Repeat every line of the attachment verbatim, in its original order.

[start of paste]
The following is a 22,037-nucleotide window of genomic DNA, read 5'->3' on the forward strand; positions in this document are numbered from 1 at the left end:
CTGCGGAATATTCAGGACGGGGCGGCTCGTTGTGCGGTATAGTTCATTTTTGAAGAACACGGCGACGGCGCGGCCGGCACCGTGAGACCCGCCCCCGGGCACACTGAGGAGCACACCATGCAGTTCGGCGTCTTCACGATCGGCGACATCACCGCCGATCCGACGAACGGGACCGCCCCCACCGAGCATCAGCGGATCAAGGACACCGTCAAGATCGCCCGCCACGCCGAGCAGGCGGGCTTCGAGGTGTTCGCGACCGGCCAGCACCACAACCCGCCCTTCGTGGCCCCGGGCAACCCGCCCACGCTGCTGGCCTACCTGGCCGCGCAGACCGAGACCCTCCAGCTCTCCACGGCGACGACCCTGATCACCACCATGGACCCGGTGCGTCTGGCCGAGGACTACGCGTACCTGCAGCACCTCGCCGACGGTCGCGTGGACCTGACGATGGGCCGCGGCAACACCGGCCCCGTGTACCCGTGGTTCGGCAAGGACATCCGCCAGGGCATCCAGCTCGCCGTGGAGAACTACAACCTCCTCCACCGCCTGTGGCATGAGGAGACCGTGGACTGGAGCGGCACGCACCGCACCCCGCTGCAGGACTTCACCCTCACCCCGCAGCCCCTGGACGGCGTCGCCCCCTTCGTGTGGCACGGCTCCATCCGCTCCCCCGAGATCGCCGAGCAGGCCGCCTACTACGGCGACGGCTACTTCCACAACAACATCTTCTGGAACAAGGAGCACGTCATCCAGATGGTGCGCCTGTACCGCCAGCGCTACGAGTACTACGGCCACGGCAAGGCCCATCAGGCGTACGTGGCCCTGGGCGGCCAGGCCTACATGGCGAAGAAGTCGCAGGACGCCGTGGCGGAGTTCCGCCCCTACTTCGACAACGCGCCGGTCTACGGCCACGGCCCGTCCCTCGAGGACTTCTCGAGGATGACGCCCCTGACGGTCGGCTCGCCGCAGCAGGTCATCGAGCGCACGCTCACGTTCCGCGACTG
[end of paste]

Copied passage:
The following is a 22,037-nucleotide window of genomic DNA, read 5'->3' on the forward strand; positions in this document are numbered from 1 at the left end:
CTGCGGAATATTCAGGACGGGGCGGCTCGTTGTGCGGTATAGTTCATTTTTGAAGAACACGGCGACGGCGCGGCCGGCACCGTGAGACCCGCCCCCGGGCACACTGAGGAGCACACCATGCAGTTCGGCGTCTTCACGATCGGCGACATCACCGCCGATCCGACGAACGGGACCGCCCCCACCGAGCATCAGCGGATCAAGGACACCGTCAAGATCGCCCGCCACGCCGAGCAGGCGGGCTTCGAGGTGTTCGCGACCGGCCAGCACCACAACCCGCCCTTCGTGGCCCCGGGCAACCCGCCCACGCTGCTGGCCTACCTGGCCGCGCAGACCGAGACCCTCCAGCTCTCCACGGCGACGACCCTGATCACCACCATGGACCCGGTGCGTCTGGCCGAGGACTACGCGTACCTGCAGCACCTCGCCGACGGTCGCGTGGACCTGACGATGGGCCGCGGCAACACCGGCCCCGTGTACCCGTGGTTCGGCAAGGACATCCGCCAGGGCATCCAGCTCGCCGTGGAGAACTACAACCTCCTCCACCGCCTGTGGCATGAGGAGACCGTGGACTGGAGCGGCACGCACCGCACCCCGCTGCAGGACTTCACCCTCACCCCGCAGCCCCTGGACGGCGTCGCCCCCTTCGTGTGGCACGGCTCCATCCGCTCCCCCGAGATCGCCGAGCAGGCCGCCTACTACGGCGACGGCTACTTCCACAACAACATCTTCTGGAACAAGGAGCACGTCATCCAGATGGTGCGCCTGTACCGCCAGCGCTACGAGTACTACGGCCACGGCAAGGCCCATCAGGCGTACGTGGCCCTGGGCGGCCAGGCCTACATGGCGAAGAAGTCGCAGGACGCCGTGGCGGAGTTCCGCCCCTACTTCGACAACGCGCCGGTCTACGGCCACGGCCCGTCCCTCGAGGACTTCTCGAGGATGACGCCCCTGACGGTCGGCTCGCCGCAGCAGGTCATCGAGCGCACGCTCACGTTCCGCGACTG